Willow Weep For Me

There is a good possibility that there are a ton of excellent books that depict depression that I simply have not heard of or read. Though, the excitement I’ve seen around the few I have heard of makes me think this probably isn’t true. I understand why this may be. Who wants to read a story about someone that can’t get out of bed, kind of smells bad, and never sees or talks to anybody? The main action of the story would be the person deciding if talking to another person is an appropriate price to pay for pizza or if they’ll just eat Cheerios again. It wouldn’t exactly be a page turner. So, while I think it sucks, I totally get why there aren’t a ton of novels and memoirs depicting depression. It’s also why I’m extra impressed by Meri Nana-Ama Danquah’s Willow Weep For Me: A Black Woman’s Journey Through Depression. 


Depression is, by it’s very nature, hard to talk about. When you’re in the thick of it it is impossible to articulate because it throws a sort of black veil over all reason. When you’re out of it, it’s the giant pink elephant in the room that might not trample anyone if you just act like it isn’t there. Pile on the boat load of societal pressure to be ok and just feel happy and an unhealthy dose of people not understanding and you’ve got yourself a tough topic. I think these facts of depression make it impressive when anybody writes down a map of their experience with it. When they can do so artfully, like Meri Nana-Ama Danquah does, it is a treat that feels full of possibility for more like it.

Danquah’s memoir is at once relatable and eye opening. It is worth noting that it was published in 1998 so there has probably been some progress in the areas of mental health, sex, and race…though more of her story rang true and recent, than not. Mental health is being talked about a bit more, but I hesitate to say that it has been completely de-stigmatized. Race and sex has been a topic of much contention these days, particularly with the advent of the newest president. Again, I hesitate to say there has actually been any progress in these realms. If anything it feels as though we are taking tiny steps backward.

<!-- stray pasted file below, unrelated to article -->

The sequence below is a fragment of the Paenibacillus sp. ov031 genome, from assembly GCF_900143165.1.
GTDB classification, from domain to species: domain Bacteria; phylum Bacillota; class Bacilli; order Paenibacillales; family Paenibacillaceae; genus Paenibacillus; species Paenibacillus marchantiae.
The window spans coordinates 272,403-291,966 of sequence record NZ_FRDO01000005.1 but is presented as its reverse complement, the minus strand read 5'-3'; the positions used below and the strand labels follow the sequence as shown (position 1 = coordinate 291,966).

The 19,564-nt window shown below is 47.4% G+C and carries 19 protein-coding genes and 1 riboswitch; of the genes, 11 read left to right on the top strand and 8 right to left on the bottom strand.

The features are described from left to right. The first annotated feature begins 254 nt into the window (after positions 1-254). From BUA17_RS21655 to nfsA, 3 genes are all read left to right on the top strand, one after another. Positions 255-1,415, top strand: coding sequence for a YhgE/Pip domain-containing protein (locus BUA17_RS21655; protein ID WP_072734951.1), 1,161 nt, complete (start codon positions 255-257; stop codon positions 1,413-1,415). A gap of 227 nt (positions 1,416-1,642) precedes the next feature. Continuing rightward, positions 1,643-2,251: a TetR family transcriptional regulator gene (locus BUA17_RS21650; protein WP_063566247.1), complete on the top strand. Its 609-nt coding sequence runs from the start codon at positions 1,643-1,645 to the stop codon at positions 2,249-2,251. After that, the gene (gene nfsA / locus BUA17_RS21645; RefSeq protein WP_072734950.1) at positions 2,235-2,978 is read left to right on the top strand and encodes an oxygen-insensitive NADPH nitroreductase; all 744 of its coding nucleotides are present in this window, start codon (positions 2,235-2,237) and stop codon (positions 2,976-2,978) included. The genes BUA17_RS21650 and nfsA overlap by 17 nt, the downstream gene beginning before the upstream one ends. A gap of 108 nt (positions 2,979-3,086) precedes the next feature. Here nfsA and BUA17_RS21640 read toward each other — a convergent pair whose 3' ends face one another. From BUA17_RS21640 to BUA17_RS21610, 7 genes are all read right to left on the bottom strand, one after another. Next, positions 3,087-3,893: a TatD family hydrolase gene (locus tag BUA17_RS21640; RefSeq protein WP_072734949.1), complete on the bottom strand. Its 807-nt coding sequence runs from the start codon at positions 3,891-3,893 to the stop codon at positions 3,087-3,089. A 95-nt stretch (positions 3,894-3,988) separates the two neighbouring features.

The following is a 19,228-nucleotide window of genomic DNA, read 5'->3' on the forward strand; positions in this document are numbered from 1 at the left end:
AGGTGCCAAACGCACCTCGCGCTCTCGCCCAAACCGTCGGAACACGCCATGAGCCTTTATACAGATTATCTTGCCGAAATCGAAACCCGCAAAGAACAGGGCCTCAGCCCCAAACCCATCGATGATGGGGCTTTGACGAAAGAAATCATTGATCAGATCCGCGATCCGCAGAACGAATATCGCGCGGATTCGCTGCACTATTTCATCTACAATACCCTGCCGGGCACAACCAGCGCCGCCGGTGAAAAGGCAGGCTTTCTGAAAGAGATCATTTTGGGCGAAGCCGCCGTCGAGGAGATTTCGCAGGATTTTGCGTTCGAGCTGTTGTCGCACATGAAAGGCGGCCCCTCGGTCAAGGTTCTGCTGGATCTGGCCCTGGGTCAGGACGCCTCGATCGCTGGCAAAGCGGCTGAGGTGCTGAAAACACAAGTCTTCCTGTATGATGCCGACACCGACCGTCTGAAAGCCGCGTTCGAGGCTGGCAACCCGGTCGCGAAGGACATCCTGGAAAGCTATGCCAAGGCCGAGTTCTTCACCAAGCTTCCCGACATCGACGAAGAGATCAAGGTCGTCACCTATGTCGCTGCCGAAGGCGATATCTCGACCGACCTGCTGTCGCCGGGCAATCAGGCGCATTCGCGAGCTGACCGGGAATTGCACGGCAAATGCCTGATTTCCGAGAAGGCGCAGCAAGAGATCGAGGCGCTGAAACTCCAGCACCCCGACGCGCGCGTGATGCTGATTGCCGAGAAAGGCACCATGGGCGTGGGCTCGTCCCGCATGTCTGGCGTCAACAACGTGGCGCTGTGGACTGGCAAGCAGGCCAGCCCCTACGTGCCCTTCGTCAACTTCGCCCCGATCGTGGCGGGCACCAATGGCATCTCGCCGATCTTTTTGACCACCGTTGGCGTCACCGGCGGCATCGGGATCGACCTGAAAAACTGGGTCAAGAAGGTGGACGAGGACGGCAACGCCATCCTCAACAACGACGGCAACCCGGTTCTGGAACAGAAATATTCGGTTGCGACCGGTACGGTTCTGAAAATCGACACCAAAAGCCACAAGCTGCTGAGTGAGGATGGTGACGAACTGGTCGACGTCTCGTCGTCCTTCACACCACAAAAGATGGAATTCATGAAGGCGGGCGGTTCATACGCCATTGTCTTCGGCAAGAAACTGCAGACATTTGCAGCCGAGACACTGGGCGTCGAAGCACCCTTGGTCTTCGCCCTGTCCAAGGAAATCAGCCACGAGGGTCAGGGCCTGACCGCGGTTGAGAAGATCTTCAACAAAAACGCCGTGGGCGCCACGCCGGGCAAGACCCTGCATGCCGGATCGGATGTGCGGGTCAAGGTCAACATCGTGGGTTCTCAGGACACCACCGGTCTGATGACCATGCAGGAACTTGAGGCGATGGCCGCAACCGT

Except, and I say this knowing that “except” must now be a word fully loaded with hope, Willow Weep For Me does exist. The hope here is that people will read it and benefit from Danquah’s life story and vulnerability. She has put her very life into her art and I refuse to believe that that sort of commitment and investment can exist with no rewards and returns. If people read this book and are inspired to get help, help others, or simply be open about their own experiences, then maybe that can be one more little step forward.

Commonplace Book Entries

“Our reality often comes to us in fragments.”

Willow Weep For Me by Meri Nana-Ama Danquah

“And, given the oppressive nature of the existing language surrounding depression, perhaps for black people there really aren’t any.”

Willow Weep For Me by Meri Nana-Ama Danquah

“The illusion of time is that it heals all wounds but the ones that have not been attended to only fester.”

Willow Weep For Me by Meri Nana-Ama Danquah

“Healing is about much more than remembering. Healing is about reinterpreting events, aligning the fiction with the fact. I had created so many lies to erase my misfortunes and my mistakes. The biggest and most damaging of which were my silences.”

Willow Weep For Me by Meri Nana-Ama Danquah

Keep reading. Keep learning. Keep listening. Keep creating.


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